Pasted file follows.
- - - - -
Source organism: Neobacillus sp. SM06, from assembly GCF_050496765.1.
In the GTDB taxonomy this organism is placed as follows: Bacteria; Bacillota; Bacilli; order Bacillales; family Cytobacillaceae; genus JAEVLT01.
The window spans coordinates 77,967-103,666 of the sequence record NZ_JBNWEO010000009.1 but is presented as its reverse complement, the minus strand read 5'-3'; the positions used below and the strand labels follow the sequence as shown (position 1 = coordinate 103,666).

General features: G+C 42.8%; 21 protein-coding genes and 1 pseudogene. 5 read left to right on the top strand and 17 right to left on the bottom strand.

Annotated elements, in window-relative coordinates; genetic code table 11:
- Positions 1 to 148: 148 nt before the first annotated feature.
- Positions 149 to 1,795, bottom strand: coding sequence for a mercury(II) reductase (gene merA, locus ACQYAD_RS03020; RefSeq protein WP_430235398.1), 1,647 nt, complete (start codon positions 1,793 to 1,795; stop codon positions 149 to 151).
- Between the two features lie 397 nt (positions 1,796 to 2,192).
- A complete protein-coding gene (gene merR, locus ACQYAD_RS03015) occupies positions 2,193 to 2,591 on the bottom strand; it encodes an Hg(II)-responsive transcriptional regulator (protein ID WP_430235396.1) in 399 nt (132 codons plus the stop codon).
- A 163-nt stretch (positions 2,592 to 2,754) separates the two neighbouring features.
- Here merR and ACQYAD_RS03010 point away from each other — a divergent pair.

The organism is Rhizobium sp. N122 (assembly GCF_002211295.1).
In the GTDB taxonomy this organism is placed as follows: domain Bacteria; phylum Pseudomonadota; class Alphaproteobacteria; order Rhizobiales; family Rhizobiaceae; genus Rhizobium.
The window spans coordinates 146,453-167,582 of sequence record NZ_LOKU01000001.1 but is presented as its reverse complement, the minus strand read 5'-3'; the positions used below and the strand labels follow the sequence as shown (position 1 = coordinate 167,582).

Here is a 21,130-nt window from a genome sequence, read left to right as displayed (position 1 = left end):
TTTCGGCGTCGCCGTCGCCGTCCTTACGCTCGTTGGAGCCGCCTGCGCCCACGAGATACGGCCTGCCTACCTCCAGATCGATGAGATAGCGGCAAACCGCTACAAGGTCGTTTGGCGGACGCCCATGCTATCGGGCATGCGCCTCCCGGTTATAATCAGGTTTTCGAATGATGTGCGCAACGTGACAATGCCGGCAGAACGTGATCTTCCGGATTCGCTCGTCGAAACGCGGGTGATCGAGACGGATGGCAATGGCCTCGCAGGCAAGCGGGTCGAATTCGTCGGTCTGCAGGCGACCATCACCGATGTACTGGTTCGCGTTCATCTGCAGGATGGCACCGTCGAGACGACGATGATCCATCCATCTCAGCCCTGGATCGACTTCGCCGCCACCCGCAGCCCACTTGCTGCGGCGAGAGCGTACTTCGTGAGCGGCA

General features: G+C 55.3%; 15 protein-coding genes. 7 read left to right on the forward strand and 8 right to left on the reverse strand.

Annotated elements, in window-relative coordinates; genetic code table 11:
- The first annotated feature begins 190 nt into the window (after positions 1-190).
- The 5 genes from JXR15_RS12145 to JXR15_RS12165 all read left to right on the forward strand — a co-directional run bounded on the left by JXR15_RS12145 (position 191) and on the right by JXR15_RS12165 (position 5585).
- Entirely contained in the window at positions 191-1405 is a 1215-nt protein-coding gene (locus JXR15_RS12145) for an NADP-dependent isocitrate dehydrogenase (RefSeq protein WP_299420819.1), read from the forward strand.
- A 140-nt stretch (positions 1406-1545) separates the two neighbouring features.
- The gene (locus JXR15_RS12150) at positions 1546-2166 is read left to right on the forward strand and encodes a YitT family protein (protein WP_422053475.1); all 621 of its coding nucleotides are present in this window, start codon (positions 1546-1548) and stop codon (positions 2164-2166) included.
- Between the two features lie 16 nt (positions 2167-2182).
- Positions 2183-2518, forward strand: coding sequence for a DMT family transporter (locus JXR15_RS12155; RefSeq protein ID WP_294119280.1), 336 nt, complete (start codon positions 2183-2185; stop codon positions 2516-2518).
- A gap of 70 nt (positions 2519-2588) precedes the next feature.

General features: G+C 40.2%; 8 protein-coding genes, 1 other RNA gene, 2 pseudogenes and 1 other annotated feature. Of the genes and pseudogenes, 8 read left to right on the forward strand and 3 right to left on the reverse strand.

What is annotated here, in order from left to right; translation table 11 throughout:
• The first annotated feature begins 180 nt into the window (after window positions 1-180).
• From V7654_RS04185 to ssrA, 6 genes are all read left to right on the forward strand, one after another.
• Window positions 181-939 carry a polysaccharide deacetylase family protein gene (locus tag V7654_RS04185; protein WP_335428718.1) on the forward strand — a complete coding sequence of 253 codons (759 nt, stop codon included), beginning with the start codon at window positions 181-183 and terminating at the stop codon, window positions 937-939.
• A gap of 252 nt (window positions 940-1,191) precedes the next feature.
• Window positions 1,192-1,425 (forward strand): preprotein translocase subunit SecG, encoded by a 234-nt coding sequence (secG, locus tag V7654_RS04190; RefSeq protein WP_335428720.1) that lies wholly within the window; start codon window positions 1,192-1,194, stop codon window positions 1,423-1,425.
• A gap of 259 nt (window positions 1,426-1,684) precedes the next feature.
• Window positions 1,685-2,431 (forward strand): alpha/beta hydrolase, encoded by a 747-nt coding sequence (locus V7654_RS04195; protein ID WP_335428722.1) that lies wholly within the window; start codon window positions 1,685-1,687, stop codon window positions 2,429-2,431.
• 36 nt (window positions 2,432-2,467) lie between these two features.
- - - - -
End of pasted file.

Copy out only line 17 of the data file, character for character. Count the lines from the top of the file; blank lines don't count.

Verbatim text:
General features: G+C 55.3%; 15 protein-coding genes. 7 read left to right on the forward strand and 8 right to left on the reverse strand.